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The Cross-Border Road Transport Agency's CEO, Lwazi Mboyi, says the governments of Namibia, Botswana, and South Africa have emphasised the need to work together to realise Africa's integration.

Mboyi made these remarks during the 20th anniversary of the Trans Kalahari Corridor Secretariat (TKCS) held at Swakopmund.

The transport and trade corridor, Mboyi says, advances the collective ambition of linking Africa, ensuring economic growth, and promoting trade.

He added that member states are entrusted with the massive responsibility of ensuring that they grow and promote the seamless movement of goods and services across their borders.

During the past twenty years, the TKCS has managed to harmonise borders, laws, legal instruments, regulations, and regional integration. 

"We have not yet looked at the statistics amongst the different countries, but there is a significant amount of trade that moves between these countries, and therefore it is important that the systems that we put in place are aligned—systems that are assisting the region to understand the context of trade but also understand the need to move the goods and services better amongst ourselves as different regulators," said Mboyi. 

The co-chair for South Africa, Segodi Mogotsi, says the forebearers' vision of connecting Africa from Cape to Cairo was not a vision in vain.

"It's through this kind of effort that we see that this is happening, ministers. Africa's integration, especially during this time of continental free trade, is becoming a reality in a much faster past coordinated amongst different member states, and in this context within the TKC itself, we thank the ministers for giving us this opportunity to celebrate the 20 years of TKC."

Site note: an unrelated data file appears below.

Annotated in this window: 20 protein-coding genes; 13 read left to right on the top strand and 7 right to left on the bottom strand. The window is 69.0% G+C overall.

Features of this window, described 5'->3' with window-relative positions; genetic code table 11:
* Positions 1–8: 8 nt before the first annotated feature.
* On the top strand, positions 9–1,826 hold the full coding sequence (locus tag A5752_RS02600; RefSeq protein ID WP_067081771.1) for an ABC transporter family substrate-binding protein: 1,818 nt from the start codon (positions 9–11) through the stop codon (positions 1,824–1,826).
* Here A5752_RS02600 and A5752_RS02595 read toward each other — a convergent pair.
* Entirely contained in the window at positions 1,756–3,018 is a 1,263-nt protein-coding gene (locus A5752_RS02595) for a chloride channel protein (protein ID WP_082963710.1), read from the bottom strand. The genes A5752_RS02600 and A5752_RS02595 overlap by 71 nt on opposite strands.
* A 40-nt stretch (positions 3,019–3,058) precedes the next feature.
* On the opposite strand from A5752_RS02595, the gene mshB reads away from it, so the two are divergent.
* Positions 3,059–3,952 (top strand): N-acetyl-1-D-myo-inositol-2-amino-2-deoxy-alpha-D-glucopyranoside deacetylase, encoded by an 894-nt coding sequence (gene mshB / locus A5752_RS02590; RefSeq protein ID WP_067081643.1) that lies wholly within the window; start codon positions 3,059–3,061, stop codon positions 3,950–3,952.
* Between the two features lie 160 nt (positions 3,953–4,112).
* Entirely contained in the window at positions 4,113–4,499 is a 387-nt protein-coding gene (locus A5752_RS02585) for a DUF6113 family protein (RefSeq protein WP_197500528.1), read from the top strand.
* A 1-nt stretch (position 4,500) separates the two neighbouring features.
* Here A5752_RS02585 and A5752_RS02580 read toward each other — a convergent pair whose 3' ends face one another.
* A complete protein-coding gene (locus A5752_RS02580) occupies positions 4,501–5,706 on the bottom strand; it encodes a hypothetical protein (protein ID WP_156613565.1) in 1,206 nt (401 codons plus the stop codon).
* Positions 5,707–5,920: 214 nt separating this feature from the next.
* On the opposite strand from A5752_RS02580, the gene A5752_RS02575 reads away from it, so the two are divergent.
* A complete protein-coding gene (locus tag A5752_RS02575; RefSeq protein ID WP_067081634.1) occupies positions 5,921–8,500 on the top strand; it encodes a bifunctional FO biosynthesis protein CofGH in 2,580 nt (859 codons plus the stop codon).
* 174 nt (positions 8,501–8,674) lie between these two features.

Namibia's Deputy Minister of Works and Transport, Veikko Nekundi, said Namibia will continuously support the corridor institutions, such as the TKCS.

"This is the only way that our three member states will fast-track the much desired deeper integration, which is key for our economic growth and development for our region and our people, as part of our contribution to the MOU of TKC."

Botswana Minister of Transport Eric Molale says unity among African states is crucial. 

"The Trans Kalahari Corridor is just not a road; it is about people; it is about trade; it is about everything that has to do with African unity. My own president is talking to the Zambians, the Zimbabweans, and the South Africans about having this free movement replicated across the region, and I believe that we shall overcome."

As part of the celebration, about 30 cyclists from the three member states cycled from Rustenburg in South Africa, via Botswana, to Namibia's port of Walvis Bay. 

They cycled for 14 days, covering approximately 1,800 kilometres.

The aim was to advocate for and strengthen unity among member states and promote safety and security for road users along the TCK.

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Stefan |Uirab